In his three years of public ministry, Jesus drew great crowds to hear his teaching. Of those who heard him, a smaller number chose to make a commitment to him. These were his disciples. They took up his discipline, his way of life, and lived by his doctrine. From those many disciples he chose twelve, who would be leaders. In the Gospels they are called Apostles, or sometimes simply “the Twelve.”
Jesus closely identified himself with these men. He said to them: “He who hears you hears me, and he who rejects you rejects me, and he who rejects me rejects him who sent me” (Luke 10:16). By the power of the Holy Spirit, they were to be Jesus’ “witnesses … to the end of the earth” (Acts 1:8).
He gave the Apostles extraordinary authority, and it extended beyond earth and even to heaven. He said: “whatever you bind on earth shall be bound in heaven, and whatever you loose on earth shall be loosed in heaven” (Matthew 18:18). He also told them: “If you forgive the sins of any, they are forgiven; if you retain the sins of any, they are retained” (John 20:23). Forgiveness of sins was a power that belonged to God alone (see Mark 2:7,10), but now it was given to a dozen men.
Nor was it to cease when they died. The New Testament’s history of the Church, the Acts of the Apostles, begins with the filling of the vacancy left at the death of Judas. “His office let another take” (Acts 1:20).
So we see that the office of bishop was necessary in the Church established by Jesus, and that bishops spoke with the authority of Jesus himself.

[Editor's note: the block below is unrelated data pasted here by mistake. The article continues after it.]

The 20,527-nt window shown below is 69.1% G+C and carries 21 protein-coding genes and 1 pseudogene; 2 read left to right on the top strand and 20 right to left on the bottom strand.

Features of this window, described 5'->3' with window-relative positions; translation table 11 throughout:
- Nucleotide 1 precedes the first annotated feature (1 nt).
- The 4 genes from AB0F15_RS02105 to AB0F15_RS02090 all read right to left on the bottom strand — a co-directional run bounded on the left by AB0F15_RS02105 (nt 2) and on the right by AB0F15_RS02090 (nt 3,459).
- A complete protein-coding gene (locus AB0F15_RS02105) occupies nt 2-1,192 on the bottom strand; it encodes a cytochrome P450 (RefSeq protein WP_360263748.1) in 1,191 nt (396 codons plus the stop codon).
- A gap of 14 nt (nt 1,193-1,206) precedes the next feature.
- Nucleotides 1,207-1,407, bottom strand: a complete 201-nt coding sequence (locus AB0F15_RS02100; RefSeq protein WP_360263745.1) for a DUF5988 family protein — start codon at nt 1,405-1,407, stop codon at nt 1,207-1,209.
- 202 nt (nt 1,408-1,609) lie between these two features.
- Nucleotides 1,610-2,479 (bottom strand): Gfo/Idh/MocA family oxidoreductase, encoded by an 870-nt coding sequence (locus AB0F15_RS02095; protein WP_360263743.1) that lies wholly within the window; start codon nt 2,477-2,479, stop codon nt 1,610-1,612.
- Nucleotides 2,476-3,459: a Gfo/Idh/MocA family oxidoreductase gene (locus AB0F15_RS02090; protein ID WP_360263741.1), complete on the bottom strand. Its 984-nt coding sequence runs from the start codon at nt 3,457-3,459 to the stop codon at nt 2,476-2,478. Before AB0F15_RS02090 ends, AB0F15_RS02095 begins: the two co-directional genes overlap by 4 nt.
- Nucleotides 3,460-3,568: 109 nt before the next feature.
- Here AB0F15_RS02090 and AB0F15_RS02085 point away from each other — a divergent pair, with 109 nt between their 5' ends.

This does not mean that bishops are flawless. The Church holds all its treasures in earthen vessels (2 Corinthians 4:7), and the defects of the Apostles are placed on display in the writings of the Apostles. Peter was, by turns, cowardly and full of bluster. Judas was a thief, a liar, a cheat, and a traitor. All of the Twelve except John fled on Good Friday and left Jesus defenseless and alone.
But the Risen Lord did not cut them off or seek better candidates. He forgave them and sent them out as his face and voice — his very person — to reach the world.
The bishops who hold office today are successors of the Apostles. We know the doctrine of Apostolic Succession not only because we see it in the New Testament, but also because it was taught by one of the men established in office by the Apostles themselves. St. Clement was ordained by Peter and Paul to serve as bishop of Rome. Writing in the first century, he said: “Our Apostles knew through our Lord Jesus Christ that there would be strife over the office of bishop. For this reason, having received complete foreknowledge, they appointed men, and afterwards they provided a continuance, that if these should fall asleep, other approved men should succeed them in ministry.”
From then till now, the chain of succession has never been broken. No bishop is perfect. Every bishop has flaws, as the Apostles did. But every bishop acts in the person of Christ. Every bishop is called to be a point of unity in the local Church entrusted to him. Every bishop is a teacher, and a stay against confusion.